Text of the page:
This summer, wildfires again have made their destructive presence felt in California, with the Dixie fire having been declared the second-largest fire in the state’s history.
Clark Pest Control has a long history of protecting homes from destructive pests, including termites and rodents. We can help you design a defensible space around your home with vegetation management.
What is defensible space?
Defensible space is the bulwark between your home and what surrounds it: grass, trees, shrubs, or any wildland area. This space is needed to slow or stop the spread of wildfire, and it will help protect your home from catching fire – either from direct flame contact or from radiant heat.
Vegetation management includes the removal of dead plants, shrubs, and trees, combined with the application of preemergent herbicides in the fall to curb weed growth the following spring. Doing this will create a defensible space around your home.
Clark, your friendly pest control, termite, and lawn care expert, says that creating defensible space is essential to improving your home’s chance of surviving a wildfire.
A fire-resistant landscape isn’t the same thing as a smartly designed and well-maintained yard. A smartly designed landscape will use fire-resistant plants that are strategically located to resist the spread of fire to your home. The added benefit of using fire-resistant plants is that they are often drought tolerant, too.
Three tips for creating defensible space
- Plant and tree spacing
Spacing between grass, shrubs, and trees is crucial to reduce the spread of wildfires. The spacing needed is determined by the type and size of brush and trees as well as the slope of the land. For example, a property on a steep slope with larger vegetation will require greater spacing between trees and shrubs than a level property that has small, sparse vegetation.
- Vertical spacing
Remove the parts of all tree branches that dangle below six feet from the ground, at least. Allow extra vertical space between shrubs and trees. Lack of vertical space can allow a fire to move from the ground to brush to treetops like a ladder.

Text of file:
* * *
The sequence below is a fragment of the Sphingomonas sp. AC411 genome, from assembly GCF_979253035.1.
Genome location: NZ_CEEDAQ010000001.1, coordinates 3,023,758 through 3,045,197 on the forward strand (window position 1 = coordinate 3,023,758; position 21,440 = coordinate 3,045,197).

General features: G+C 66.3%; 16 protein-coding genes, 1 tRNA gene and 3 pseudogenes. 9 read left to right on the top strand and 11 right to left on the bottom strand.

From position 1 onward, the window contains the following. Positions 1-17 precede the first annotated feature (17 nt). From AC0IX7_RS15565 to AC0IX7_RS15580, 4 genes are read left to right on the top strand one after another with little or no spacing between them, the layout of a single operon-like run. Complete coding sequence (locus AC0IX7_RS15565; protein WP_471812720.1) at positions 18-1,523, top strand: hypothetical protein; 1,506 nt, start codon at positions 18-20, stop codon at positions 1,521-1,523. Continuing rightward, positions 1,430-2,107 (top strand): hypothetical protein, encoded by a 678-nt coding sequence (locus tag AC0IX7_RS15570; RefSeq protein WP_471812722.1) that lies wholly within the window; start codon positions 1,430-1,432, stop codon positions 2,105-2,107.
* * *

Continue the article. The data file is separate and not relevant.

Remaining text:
- Choose fire-resistant plants and materials
The good news is that you don’t need a lot of money to make your landscape fire resistant. And you will find that a fire-resistant landscape can increase your property value and conserve water while beautifying your home.
- - Create fire-resistant zones with stone walls, patios, decks, and roadways.
- - Use rock, mulch, flower beds, and gardens as ground cover for bare spaces and as effective firebreaks.
- - There are no truly fireproof plants. Select high-moisture plants that grow close to the ground and have a low sap or resin content.
- - Choose fire-retardant plant species that resist ignition, such as rockrose, ice plants, and aloe.
- - Select fire-resistant shrubs, such as hedging roses, bush honeysuckles, currant, cotoneaster, sumac, and shrub apples.
- - Plant hardwood, maple, poplar, and cherry trees, which are less flammable than pine, fir, or other conifers.
Also, remember the six Ps in case you must immediately evacuate your home:
- People and pets
- Papers, phone numbers, and important documents
- Prescriptions, vitamins, and eyeglasses
- Pictures and irreplaceable memorabilia
- Personal computer hard drive and disks
- Plastic” (credit cards, ATM cards) and cash
Clark Pest Control is committed to safeguarding your home from pests during these challenging times. Our service technicians use such personal protective equipment as gloves, masks, and respirators, they practice social distancing, they call ahead to notify before a service, and they adhere strictly to all Centers for Disease Control and Prevention guidelines when servicing inside or outside your home.
Call or text Clark at (800) WE-NEED-YOU (936-3339) if you need help in preparing defensible space around your home or business. You can also email us at email@example.com for more information.
Until next time, the pest management professionals at Clark Pest Control thank you for helping to keep unwanted pests out of your home and yard.
Note: Portions of this blog were adapted from the Cal Fire website, fire.ca.gov.